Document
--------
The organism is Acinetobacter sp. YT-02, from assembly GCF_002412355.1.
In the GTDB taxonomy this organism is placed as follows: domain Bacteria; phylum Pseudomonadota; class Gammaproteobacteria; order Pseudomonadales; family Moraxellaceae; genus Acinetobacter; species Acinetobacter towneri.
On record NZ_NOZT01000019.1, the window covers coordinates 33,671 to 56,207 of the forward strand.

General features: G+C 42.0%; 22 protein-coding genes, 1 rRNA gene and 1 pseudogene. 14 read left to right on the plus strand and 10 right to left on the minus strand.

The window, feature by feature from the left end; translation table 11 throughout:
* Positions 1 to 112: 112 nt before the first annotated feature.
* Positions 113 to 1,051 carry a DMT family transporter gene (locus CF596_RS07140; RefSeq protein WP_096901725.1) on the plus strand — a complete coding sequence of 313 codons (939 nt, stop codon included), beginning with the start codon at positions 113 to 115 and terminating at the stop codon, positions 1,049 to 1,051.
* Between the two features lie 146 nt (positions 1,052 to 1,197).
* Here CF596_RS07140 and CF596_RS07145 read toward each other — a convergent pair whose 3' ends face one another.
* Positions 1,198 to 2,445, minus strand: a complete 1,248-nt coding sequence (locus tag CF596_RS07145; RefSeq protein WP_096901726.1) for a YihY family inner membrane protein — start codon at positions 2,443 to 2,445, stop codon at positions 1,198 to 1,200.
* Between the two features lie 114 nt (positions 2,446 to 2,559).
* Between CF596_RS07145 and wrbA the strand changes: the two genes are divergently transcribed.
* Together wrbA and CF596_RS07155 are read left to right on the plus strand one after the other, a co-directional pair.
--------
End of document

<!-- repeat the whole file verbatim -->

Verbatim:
The organism is Acinetobacter sp. YT-02, from assembly GCF_002412355.1.
In the GTDB taxonomy this organism is placed as follows: domain Bacteria; phylum Pseudomonadota; class Gammaproteobacteria; order Pseudomonadales; family Moraxellaceae; genus Acinetobacter; species Acinetobacter towneri.
On record NZ_NOZT01000019.1, the window covers coordinates 33,671 to 56,207 of the forward strand.

General features: G+C 42.0%; 22 protein-coding genes, 1 rRNA gene and 1 pseudogene. 14 read left to right on the plus strand and 10 right to left on the minus strand.

The window, feature by feature from the left end; translation table 11 throughout:
* Positions 1 to 112: 112 nt before the first annotated feature.
* Positions 113 to 1,051 carry a DMT family transporter gene (locus CF596_RS07140; RefSeq protein WP_096901725.1) on the plus strand — a complete coding sequence of 313 codons (939 nt, stop codon included), beginning with the start codon at positions 113 to 115 and terminating at the stop codon, positions 1,049 to 1,051.
* Between the two features lie 146 nt (positions 1,052 to 1,197).
* Here CF596_RS07140 and CF596_RS07145 read toward each other — a convergent pair whose 3' ends face one another.
* Positions 1,198 to 2,445, minus strand: a complete 1,248-nt coding sequence (locus tag CF596_RS07145; RefSeq protein WP_096901726.1) for a YihY family inner membrane protein — start codon at positions 2,443 to 2,445, stop codon at positions 1,198 to 1,200.
* Between the two features lie 114 nt (positions 2,446 to 2,559).
* Between CF596_RS07145 and wrbA the strand changes: the two genes are divergently transcribed.
* Together wrbA and CF596_RS07155 are read left to right on the plus strand one after the other, a co-directional pair.